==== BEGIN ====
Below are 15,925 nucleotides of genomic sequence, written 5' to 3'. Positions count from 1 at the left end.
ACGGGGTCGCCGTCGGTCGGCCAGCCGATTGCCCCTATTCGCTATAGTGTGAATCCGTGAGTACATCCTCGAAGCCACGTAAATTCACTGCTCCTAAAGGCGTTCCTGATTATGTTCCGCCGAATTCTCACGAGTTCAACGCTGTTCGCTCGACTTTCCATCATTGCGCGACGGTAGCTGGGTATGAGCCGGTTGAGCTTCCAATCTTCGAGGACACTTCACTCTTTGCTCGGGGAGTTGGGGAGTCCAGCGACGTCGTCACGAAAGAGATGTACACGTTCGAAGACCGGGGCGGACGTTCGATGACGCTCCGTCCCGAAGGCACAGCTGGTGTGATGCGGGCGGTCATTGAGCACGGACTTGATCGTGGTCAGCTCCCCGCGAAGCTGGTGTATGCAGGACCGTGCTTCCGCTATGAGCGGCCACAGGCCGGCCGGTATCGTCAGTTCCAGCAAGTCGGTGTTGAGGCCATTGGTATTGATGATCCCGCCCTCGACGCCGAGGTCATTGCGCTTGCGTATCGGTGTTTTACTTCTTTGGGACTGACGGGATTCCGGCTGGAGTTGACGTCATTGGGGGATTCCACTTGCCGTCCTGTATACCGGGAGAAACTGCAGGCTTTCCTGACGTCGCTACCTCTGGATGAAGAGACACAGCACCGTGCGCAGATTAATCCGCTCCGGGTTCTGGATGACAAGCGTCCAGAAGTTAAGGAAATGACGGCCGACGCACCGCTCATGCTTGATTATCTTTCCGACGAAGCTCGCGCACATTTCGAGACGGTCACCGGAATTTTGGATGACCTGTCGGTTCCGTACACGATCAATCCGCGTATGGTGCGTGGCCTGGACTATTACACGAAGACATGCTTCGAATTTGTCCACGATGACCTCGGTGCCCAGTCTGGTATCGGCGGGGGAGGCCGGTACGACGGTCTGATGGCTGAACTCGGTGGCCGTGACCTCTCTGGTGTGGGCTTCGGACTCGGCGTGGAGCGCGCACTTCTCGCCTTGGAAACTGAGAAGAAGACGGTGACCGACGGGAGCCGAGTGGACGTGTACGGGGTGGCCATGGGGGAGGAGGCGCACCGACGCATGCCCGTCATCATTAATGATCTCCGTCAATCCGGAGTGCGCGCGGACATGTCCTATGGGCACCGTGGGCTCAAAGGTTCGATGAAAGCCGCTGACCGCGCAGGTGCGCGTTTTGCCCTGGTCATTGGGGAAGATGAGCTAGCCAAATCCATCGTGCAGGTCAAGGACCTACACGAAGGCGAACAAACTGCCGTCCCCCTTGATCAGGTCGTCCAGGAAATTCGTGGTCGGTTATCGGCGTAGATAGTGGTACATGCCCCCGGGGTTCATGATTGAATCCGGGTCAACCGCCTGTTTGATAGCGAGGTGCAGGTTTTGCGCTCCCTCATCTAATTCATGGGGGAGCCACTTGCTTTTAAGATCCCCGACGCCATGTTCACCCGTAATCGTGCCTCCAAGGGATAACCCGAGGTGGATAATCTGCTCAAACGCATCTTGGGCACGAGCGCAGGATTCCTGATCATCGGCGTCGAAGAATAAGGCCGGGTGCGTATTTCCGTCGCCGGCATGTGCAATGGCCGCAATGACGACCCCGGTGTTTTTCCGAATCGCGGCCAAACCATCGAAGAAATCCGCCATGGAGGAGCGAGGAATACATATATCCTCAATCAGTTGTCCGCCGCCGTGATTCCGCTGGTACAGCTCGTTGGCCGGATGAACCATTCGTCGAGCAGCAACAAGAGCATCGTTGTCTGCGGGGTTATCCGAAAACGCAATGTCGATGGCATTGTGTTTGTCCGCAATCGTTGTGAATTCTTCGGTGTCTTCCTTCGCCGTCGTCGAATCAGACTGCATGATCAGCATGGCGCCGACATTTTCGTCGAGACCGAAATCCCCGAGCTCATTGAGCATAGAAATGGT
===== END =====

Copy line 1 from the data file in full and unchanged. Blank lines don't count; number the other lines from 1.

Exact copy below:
Below are 15,925 nucleotides of genomic sequence, written 5' to 3'. Positions count from 1 at the left end.